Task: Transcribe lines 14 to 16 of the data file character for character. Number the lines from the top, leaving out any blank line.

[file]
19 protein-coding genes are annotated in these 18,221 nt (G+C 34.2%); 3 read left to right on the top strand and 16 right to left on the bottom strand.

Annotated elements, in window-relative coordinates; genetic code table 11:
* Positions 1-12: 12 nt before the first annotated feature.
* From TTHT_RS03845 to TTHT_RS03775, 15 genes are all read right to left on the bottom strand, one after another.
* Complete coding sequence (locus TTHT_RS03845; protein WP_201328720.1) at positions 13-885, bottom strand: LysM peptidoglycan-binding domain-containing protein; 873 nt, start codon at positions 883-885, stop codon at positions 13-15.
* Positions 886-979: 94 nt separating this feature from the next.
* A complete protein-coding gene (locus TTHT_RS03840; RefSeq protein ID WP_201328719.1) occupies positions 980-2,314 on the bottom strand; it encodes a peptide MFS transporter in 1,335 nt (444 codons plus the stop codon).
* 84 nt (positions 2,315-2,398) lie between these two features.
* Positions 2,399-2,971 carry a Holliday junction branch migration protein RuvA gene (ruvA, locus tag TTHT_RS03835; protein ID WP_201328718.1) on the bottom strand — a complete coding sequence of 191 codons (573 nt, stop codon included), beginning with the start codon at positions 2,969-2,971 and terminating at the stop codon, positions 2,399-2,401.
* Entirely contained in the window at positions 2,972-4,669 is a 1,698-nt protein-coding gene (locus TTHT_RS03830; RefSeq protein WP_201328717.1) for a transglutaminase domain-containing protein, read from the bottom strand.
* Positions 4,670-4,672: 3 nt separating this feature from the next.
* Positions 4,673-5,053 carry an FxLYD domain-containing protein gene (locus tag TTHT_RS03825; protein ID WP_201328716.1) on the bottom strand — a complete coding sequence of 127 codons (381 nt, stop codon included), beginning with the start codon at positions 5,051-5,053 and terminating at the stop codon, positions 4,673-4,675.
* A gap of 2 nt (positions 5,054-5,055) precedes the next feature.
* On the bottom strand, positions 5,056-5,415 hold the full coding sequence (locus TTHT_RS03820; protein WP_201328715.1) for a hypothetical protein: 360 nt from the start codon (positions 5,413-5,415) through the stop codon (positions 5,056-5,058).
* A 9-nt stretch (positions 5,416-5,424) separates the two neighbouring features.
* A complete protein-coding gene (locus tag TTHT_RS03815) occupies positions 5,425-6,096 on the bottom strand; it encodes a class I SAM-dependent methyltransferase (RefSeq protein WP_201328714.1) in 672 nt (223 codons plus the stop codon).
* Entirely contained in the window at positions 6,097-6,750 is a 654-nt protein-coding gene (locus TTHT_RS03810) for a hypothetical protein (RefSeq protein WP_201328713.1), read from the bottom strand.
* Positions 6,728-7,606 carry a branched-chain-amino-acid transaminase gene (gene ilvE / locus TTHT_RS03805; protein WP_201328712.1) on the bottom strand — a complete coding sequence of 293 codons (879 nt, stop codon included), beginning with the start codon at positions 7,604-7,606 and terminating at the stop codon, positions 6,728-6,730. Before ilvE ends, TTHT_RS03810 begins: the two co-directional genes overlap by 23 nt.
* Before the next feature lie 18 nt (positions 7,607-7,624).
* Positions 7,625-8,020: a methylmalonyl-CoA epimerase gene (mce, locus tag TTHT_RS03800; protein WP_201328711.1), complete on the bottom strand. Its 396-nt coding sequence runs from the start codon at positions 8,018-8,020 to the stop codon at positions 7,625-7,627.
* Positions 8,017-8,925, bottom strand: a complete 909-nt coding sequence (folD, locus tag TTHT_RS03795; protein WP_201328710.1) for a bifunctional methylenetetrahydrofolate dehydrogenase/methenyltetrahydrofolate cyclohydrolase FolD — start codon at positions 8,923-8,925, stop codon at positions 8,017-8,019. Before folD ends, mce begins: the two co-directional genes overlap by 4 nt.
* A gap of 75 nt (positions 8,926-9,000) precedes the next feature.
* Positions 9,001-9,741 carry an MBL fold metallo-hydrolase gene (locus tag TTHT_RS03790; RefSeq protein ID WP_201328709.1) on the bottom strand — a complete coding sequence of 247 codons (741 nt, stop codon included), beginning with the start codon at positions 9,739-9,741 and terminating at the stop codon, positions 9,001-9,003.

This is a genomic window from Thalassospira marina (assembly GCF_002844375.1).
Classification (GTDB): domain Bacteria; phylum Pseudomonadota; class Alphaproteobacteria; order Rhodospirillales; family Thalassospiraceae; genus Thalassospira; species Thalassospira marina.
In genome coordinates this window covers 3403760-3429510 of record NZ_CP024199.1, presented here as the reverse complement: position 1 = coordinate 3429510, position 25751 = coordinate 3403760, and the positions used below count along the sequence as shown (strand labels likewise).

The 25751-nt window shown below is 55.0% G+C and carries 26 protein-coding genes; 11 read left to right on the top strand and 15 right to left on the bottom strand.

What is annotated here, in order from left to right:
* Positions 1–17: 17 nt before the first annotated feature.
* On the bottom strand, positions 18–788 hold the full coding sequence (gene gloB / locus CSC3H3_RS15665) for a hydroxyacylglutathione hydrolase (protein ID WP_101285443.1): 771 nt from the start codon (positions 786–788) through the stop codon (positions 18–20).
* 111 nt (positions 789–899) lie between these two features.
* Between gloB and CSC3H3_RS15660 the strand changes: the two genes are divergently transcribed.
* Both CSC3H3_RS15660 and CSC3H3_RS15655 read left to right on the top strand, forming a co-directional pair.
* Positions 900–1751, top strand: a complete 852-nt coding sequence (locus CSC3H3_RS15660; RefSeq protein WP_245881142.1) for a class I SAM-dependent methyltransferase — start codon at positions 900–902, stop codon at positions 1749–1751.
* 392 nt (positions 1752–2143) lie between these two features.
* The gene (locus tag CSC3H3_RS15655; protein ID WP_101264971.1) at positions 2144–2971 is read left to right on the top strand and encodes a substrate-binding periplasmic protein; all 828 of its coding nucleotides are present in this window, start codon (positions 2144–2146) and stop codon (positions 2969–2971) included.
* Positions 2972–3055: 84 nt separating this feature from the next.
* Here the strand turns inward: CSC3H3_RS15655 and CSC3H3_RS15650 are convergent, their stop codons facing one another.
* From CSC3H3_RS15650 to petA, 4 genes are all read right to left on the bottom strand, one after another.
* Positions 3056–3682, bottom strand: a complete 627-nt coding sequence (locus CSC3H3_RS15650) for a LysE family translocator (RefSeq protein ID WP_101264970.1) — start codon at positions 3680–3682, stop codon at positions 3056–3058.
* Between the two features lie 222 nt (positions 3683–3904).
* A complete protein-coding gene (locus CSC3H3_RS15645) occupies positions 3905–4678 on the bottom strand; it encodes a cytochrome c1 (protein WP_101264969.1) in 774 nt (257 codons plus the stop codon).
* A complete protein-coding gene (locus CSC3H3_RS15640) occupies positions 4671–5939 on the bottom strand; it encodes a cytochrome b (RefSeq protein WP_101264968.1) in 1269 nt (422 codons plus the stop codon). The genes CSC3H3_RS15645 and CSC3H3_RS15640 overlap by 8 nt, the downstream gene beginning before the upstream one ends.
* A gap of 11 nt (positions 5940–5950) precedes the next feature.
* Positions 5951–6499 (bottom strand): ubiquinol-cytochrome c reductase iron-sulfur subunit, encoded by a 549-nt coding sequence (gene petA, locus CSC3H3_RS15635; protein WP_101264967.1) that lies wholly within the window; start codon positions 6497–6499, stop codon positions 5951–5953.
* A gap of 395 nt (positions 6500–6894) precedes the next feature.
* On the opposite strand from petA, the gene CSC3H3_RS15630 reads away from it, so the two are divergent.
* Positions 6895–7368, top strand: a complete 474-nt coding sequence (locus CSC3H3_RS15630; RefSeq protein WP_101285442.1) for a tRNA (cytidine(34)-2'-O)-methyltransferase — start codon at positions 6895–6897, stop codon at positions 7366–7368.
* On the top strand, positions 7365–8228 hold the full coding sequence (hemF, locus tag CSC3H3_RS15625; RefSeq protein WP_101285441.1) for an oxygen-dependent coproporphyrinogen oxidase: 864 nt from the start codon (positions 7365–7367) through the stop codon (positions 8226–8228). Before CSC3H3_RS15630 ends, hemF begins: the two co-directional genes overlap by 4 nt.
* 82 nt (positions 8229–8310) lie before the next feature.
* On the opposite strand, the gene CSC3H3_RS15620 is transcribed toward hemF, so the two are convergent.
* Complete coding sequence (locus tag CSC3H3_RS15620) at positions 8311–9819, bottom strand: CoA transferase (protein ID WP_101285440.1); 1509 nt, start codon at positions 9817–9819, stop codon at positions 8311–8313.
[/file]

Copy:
* On the bottom strand, positions 5,056-5,415 hold the full coding sequence (locus TTHT_RS03820; protein WP_201328715.1) for a hypothetical protein: 360 nt from the start codon (positions 5,413-5,415) through the stop codon (positions 5,056-5,058).
* A 9-nt stretch (positions 5,416-5,424) separates the two neighbouring features.
* A complete protein-coding gene (locus tag TTHT_RS03815) occupies positions 5,425-6,096 on the bottom strand; it encodes a class I SAM-dependent methyltransferase (RefSeq protein WP_201328714.1) in 672 nt (223 codons plus the stop codon).